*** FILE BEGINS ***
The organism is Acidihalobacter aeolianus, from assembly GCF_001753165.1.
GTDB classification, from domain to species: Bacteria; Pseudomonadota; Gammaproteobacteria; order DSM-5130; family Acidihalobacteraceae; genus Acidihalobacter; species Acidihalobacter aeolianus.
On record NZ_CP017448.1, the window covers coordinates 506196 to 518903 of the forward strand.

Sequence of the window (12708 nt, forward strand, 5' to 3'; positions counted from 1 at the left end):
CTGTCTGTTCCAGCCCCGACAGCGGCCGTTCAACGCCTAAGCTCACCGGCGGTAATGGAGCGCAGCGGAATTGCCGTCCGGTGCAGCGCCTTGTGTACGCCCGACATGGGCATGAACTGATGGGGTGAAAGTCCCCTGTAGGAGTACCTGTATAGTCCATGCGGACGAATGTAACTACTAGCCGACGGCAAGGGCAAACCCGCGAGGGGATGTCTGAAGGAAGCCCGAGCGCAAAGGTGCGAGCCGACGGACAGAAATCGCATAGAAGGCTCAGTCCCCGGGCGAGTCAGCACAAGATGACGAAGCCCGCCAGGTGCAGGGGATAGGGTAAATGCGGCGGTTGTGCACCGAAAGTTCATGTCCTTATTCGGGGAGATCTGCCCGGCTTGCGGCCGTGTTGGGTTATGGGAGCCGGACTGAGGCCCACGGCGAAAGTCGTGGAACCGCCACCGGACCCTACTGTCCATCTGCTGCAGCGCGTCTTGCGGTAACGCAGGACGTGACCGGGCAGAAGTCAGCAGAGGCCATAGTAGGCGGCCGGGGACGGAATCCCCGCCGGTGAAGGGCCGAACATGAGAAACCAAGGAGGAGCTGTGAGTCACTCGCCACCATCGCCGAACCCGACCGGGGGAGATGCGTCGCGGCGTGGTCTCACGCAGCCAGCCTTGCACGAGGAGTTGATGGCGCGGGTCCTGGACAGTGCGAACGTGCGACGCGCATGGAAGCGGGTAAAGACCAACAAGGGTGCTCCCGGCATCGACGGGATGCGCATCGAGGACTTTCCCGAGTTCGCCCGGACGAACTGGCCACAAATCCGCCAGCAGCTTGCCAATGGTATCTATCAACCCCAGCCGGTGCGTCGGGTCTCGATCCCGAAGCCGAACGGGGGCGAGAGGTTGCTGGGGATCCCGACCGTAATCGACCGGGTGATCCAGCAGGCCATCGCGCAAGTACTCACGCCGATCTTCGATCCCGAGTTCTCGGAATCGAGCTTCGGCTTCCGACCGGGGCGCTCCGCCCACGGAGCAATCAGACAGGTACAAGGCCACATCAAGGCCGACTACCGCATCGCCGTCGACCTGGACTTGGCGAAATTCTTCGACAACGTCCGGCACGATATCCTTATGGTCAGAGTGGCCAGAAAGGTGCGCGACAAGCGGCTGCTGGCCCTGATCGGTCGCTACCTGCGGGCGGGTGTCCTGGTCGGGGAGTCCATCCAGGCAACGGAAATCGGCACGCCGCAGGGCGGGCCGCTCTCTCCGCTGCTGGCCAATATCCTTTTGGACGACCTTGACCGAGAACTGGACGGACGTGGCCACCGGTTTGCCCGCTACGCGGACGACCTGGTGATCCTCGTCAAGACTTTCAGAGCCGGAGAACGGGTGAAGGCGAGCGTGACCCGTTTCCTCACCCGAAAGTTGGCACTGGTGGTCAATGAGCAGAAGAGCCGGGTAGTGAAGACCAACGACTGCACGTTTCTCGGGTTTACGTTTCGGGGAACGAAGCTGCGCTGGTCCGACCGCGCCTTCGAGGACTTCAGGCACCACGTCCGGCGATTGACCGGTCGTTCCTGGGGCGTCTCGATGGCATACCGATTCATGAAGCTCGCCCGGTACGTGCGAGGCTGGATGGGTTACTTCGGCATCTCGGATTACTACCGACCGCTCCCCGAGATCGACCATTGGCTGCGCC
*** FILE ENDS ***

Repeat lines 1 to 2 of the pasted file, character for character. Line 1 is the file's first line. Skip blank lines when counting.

The organism is Acidihalobacter aeolianus, from assembly GCF_001753165.1.
GTDB classification, from domain to species: Bacteria; Pseudomonadota; Gammaproteobacteria; order DSM-5130; family Acidihalobacteraceae; genus Acidihalobacter; species Acidihalobacter aeolianus.